This problem is concerned with “arrangements” of “bits”. A bit is just a symbol in one of two states: ${}0$ or $1$. A configuration is a string of bits, considered to loop around from one end to the other. Actually the problem is written in terms of bits arranged around a circle, but I’ll just write them as strings to avoid having to draw circular configurations here.

We’re interested in the following transformation on arrangements: a string $a_1a_2...a_n$ becomes the string $b_1b_2...b_n$, where $b_i=1$ if $a_i\neq a_{i+1}$ and $b_i=0$ if $a_i=a_{i+1}$. Since we’re considering the strings to loop around, we have $b_n=1$ if $a_n\neq a_1$ and $b_n=0$ if $a_n=a_0$. As an example, the string $1000$ becomes the string $1001$.

Part I
1. What arrangements are created by starting with $1001$ and transforming it one, two, three, and four times?
2. Show the first 4 transformations of $100$.
3. Justify why $100$ will never become all zeroes no matter how many transformations are applied.

Part II
4. Show that any arrangement of two bits becomes all zeroes within two transformations.
5. Let $a_ia_{i+1}a_{i+2}$ be any three consecutive bits in an arrangement, which may have any number of other bits (these three may also wrap from the end of a string to the beginning). Show that transforming the arrangements twice gives a ${}0$ or $1$ at position $i$ depending on whether $a_i$ and $a_{i+2}$ are the same or different.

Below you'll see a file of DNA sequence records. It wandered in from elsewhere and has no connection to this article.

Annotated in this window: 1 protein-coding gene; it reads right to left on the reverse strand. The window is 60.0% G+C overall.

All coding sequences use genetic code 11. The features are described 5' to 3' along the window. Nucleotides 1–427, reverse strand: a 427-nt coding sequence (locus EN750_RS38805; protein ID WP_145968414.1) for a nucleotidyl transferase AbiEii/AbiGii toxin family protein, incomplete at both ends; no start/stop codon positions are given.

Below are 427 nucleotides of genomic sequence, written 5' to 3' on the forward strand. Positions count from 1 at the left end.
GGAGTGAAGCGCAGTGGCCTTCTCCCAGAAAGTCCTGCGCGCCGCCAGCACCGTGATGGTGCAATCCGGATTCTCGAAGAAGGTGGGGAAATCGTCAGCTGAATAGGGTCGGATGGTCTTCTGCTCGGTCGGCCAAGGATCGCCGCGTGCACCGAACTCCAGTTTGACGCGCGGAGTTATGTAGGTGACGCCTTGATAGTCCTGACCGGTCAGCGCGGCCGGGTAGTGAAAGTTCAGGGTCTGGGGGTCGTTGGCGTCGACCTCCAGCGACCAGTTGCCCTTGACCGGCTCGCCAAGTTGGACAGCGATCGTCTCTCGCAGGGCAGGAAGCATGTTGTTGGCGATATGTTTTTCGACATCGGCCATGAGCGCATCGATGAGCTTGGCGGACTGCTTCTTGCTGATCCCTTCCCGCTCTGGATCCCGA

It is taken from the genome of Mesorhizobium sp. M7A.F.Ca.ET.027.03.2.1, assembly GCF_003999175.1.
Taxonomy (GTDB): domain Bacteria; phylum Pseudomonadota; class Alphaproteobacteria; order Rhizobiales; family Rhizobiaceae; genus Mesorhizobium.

6. Use problem 5 to prove the following statement: if an arrangement with an even number of bits is transformed twice, then the result is the same if every other bit was treated as an arrangement and transformed once. That is: $a_1a_2a_3a_4a_5a_6a_7a_8$ going to $b_1b_2b_3b_4b_5b_6b_7b_8$ in two transformations is equivalent to $a_1a_3a_5a_7$ and $a_2a_4a_6a_8$ going to $b_1b_3b_5b_7$ and $b_2b_4b_6b_8$ in one transformation each, and similarly for other even-length arrangements.
7. Extend the idea of problems 5 and 6 by proving the following. Let $a_1...a_{2^n}$ be an arrangement of length $2^n$. Prove that after $2^k$ transformations, the value in position $1$ depends only on whether $a_1$ and $a_{2^k+1}$ were the same or different in the original arrangement for all $k.
8. Prove that, for any positive integer $k$, any arrangement of $2^k$ bits becomes all zeros after $2^k$ transformations.
Part III
9. Justify why arrangements that are either all zeros or all ones are the only arrangements that give all zeros after one transformation.
10. Prove that one transformation on any arrangement of bits results in arrangement with an even number of ones.
11. Combine Problems 9 and 10 and prove that if an arrangement has an odd number of bits and is not all zeros and not all ones, then no number of transformations will result in all zeros.
12. Prove that if an arrangement has an even number of bits that is not a power of two, and exactly one bit is $1$, then no number of transformations will result in an arrangement of all zeros.

[UPDATE] Somehow the post got clipped.. I’ve replaced the old material as close to my original wording as I remember

May 23, 2007 Posted by | Uncategorized | 2 Comments